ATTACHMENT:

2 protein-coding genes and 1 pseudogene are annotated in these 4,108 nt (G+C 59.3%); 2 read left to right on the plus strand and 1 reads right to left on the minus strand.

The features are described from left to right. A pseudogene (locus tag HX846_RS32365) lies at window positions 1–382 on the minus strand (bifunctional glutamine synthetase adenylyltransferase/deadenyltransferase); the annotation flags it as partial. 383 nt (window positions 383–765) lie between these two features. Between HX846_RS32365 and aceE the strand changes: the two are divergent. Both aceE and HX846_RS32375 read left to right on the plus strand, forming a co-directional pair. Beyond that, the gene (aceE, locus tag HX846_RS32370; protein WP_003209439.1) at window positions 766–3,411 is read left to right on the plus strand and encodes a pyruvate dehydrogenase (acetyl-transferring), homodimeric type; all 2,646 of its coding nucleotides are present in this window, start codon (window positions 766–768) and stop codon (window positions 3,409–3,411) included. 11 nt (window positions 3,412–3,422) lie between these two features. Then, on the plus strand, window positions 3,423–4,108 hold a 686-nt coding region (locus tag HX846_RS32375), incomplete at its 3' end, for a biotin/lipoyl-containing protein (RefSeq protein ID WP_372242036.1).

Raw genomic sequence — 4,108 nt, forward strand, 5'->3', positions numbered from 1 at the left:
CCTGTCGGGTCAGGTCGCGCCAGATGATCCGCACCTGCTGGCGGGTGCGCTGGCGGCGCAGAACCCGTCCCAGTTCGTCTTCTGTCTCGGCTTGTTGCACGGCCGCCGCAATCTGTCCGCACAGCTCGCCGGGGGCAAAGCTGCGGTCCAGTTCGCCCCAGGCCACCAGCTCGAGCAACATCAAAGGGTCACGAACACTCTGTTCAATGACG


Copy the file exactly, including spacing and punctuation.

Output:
2 protein-coding genes and 1 pseudogene are annotated in these 4,108 nt (G+C 59.3%); 2 read left to right on the plus strand and 1 reads right to left on the minus strand.

The features are described from left to right. A pseudogene (locus tag HX846_RS32365) lies at window positions 1–382 on the minus strand (bifunctional glutamine synthetase adenylyltransferase/deadenyltransferase); the annotation flags it as partial. 383 nt (window positions 383–765) lie between these two features. Between HX846_RS32365 and aceE the strand changes: the two are divergent. Both aceE and HX846_RS32375 read left to right on the plus strand, forming a co-directional pair. Beyond that, the gene (aceE, locus tag HX846_RS32370; protein WP_003209439.1) at window positions 766–3,411 is read left to right on the plus strand and encodes a pyruvate dehydrogenase (acetyl-transferring), homodimeric type; all 2,646 of its coding nucleotides are present in this window, start codon (window positions 766–768) and stop codon (window positions 3,409–3,411) included. 11 nt (window positions 3,412–3,422) lie between these two features. Then, on the plus strand, window positions 3,423–4,108 hold a 686-nt coding region (locus tag HX846_RS32375), incomplete at its 3' end, for a biotin/lipoyl-containing protein (RefSeq protein ID WP_372242036.1).

Raw genomic sequence — 4,108 nt, forward strand, 5'->3', positions numbered from 1 at the left:
CCTGTCGGGTCAGGTCGCGCCAGATGATCCGCACCTGCTGGCGGGTGCGCTGGCGGCGCAGAACCCGTCCCAGTTCGTCTTCTGTCTCGGCTTGTTGCACGGCCGCCGCAATCTGTCCGCACAGCTCGCCGGGGGCAAAGCTGCGGTCCAGTTCGCCCCAGGCCACCAGCTCGAGCAACATCAAAGGGTCACGAACACTCTGTTCAATGACG